How Liz Cheney Could Defeat Trump – Not With a 2024 Run – In an analysis of the top 10 Republicans who are most likely to enter the 2024 presidential race, political strategist Greg Valliere listed former Republican Representative for Wyoming, Liz Cheney. Valliere argued that Cheney is likely to run as a “dark horse” candidate in the Republican primary, even if the polls suggest that Cheney doesn’t have a shot at winning the nomination.
Unlike Florida Governor Ron DeSantis, who has refrained from directing attacks back at former President Donald Trump and who can attract Trump’s Republican base with his populist conservative approach, Cheney remains hugely unpopular.
According to Morning Consult surveys, Cheney has maintained just 2-3% support since at least December in a hypothetical Republican primary that includes her, Mike Pence, Greg Abbott, Mike Pompeo, Tim Scott, Glenn Youngkin, Kristi Noem, Ron DeSantis, Ted Cruz, Nikki Haley, and Donald Trump.
In recent months, news about Cheney has died down. Little has been said about a prospective 2024 run, or even how she intends to continue her campaign to delegitimize former President Donald Trump.
Despite the silence, though, Cheney is unlikely to have given up on her efforts to remove Trump from the forefront of the GOP and return the party to its pre-populist days.
How she goes about that, we’ll have to wait and see – but we do know that Cheney is willing to do everything within her power to get her own way and oust conservative populism from the GOP entirely.
Whatever It Takes to Defeat Trump?
Cheney has already proven just how willing she is to work with the Democrats to hurt former President Donald Trump and his backers in the Republican Party. Cheney was not only the top Republican on former House Speaker Nancy Pelosi’s politically-charged January 6 committee, but she even helped Democrats campaign in last year’s midterms.
In November last year, Cheney received a standing ovation at a rally for Rep. Elissa Slotkin, Democrat from Michigan that Cheney praised as a “good and honorable public servant.”
“We have to stand up – every one of us – and say we’re going to do what’s right for this country and we’re going to look beyond partisan politics,” Cheney told the audience. It was the clearest sign yet that Cheney is willing to cross the aisle.
Liz Cheney: A Democrat?
It may also have been an indication that Cheney’s hatred for Trump could be so strong that she’s willing to not only leave the Republican Party but become a Democrat.
Last year, during an interview with Texas Tribune CEO Evan Smith, Cheney said that she would do “whatever it takes” to take down Trump. Smith asked Cheney if she was willing to go as far as running for president herself.
“I certainly will do whatever it takes to make sure Donald Trump isn’t anywhere close to the Oval Office,” Cheney said, adding that she would ultimately leave the party if Trump does get the nomination again in 2024.
“I’m going to make sure Donald Trump, make sure he’s not the nominee…and if he is the nominee, I won’t be a Republican,” Cheney said.
Cheney’s comments suggest that if she is to ever go as far as joining the Democrats, it’ll be after the 2024 GOP presidential primary process is over – and it probably means she won’t run as a Democrat for president, as some may have speculated.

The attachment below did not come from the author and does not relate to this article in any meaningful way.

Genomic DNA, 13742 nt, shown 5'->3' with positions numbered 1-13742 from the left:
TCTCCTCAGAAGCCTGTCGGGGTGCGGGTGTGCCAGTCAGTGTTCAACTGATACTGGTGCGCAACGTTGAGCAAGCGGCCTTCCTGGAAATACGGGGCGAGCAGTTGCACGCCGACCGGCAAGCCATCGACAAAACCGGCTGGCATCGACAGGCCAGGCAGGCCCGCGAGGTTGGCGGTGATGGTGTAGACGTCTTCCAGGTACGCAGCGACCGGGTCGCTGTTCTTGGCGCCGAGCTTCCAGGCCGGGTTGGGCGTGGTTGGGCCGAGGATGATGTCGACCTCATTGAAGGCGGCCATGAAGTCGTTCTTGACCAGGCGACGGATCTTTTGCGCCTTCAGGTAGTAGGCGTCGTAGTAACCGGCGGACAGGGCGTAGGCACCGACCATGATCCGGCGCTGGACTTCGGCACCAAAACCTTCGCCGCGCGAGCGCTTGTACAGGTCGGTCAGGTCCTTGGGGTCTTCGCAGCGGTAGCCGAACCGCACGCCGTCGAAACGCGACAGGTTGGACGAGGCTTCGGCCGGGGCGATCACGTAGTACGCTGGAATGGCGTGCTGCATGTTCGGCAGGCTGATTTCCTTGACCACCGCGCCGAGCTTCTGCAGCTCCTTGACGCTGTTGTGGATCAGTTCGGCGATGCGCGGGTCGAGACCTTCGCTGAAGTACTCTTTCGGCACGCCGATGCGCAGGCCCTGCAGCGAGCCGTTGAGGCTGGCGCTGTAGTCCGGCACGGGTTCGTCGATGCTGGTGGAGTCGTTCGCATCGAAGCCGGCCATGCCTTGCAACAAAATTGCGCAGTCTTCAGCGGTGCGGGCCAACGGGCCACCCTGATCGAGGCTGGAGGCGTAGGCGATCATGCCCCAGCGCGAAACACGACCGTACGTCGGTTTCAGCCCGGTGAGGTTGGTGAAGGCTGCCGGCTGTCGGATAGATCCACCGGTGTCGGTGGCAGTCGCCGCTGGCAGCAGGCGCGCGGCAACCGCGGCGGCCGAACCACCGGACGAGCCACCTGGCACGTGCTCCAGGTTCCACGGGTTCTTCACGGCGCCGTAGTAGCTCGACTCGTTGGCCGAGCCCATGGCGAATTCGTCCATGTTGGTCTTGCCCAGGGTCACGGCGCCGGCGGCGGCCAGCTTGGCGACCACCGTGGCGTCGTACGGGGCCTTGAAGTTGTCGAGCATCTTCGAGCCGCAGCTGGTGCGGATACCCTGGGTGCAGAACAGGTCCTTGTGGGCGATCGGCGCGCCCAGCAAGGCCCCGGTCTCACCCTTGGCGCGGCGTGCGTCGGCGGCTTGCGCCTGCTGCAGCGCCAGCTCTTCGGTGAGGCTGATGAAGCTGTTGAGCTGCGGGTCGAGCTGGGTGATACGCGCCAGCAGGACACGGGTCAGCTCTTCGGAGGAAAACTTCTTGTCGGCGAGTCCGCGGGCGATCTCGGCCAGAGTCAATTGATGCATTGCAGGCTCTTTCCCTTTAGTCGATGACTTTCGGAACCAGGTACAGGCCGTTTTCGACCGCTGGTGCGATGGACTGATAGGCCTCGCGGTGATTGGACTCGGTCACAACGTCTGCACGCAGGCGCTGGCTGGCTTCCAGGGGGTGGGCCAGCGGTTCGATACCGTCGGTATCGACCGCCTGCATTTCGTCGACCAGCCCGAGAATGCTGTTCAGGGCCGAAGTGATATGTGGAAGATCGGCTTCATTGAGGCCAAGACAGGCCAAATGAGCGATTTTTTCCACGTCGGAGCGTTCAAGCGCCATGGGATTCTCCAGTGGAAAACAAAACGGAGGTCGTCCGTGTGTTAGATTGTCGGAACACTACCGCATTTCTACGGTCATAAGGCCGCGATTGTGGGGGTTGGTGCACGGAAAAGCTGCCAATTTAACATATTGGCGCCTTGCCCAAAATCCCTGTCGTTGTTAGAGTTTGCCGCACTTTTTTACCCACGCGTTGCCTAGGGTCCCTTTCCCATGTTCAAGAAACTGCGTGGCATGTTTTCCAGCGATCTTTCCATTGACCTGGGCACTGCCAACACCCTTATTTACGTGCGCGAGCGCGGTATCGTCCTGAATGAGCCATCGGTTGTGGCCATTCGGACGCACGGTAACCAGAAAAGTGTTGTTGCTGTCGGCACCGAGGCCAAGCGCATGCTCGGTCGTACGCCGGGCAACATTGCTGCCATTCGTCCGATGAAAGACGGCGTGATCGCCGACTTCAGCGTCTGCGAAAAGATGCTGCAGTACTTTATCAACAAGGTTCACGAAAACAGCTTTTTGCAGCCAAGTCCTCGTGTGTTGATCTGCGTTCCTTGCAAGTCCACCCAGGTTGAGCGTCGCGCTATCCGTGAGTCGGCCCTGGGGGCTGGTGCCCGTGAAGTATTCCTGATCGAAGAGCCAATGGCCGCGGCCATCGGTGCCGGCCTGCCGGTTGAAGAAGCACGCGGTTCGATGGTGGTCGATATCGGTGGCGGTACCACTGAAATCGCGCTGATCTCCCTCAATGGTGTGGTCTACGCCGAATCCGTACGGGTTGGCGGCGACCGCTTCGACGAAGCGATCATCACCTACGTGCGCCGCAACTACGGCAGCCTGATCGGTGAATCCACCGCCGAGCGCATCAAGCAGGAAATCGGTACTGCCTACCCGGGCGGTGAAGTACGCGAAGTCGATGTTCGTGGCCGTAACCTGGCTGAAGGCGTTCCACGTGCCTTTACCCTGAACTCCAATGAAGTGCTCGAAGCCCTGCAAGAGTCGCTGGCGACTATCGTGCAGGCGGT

But even if Cheney were to leave the GOP, and if she were to join the Democrats, her anti-Trump credentials probably won’t be enough to make her a powerful figure within the party.
Is Cheney Making A Mistake?
Hating Trump will only get Liz Cheney so far within the Democratic Party. Ultimately, the former congresswoman for Wyoming is a conservative – at least, more conservative than her new allies within the Democratic Party.
Democrats in Congress and the activists that get them elected struggled enough dealing with Senators Joe Manchin and Kyrsten Sinema standing in the way of President Joe Biden’s hard-left agenda the last two years. Being anti-Trump will only win Cheney so much favor with Democrats until she, hypothetically, becomes a force akin to both Manchin and Sinema within their party.
If Cheney truly intends to disrupt Trump’s efforts to take the 2024 GOP nomination, she’d be wise to skip the games with the Democrats and avoid her own 2024 run. A Cheney candidacy in a crowded GOP field would split the anti-Trump vote within the party.
Liz Cheney may also be wise to use whatever influence she has left within the party to discourage anti-Trump candidates from running their own campaigns for too long, and instead rally around Trump’s biggest competition. A head-to-head race between Trump and a staunchly conservative candidate with less baggage could see the former president lose. Faced with a crowded field of candidates, Trump is likely to win with a plurality of the vote, just as he did in 2016.
It would, however, require Liz Cheney to swallow her pride and back another populist conservative – likely Florida Governor Ron DeSantis – if she wants to take down Trump in the hopes that one day the party returns to the politics of the Bush era.
Regardless of whether the nominee is Trump or DeSantis, though, that doesn’t seem likely in the short term.
Jack Buckby is 19FortyFive’s Breaking News Editor. He is a British author, counter-extremism researcher, and journalist based in New York. Reporting on the U.K., Europe, and the U.S., he works to analyze and understand left-wing and right-wing radicalization, and reports on Western governments’ approaches to the pressing issues of today. His books and research papers explore these themes and propose pragmatic solutions to our increasingly polarized society.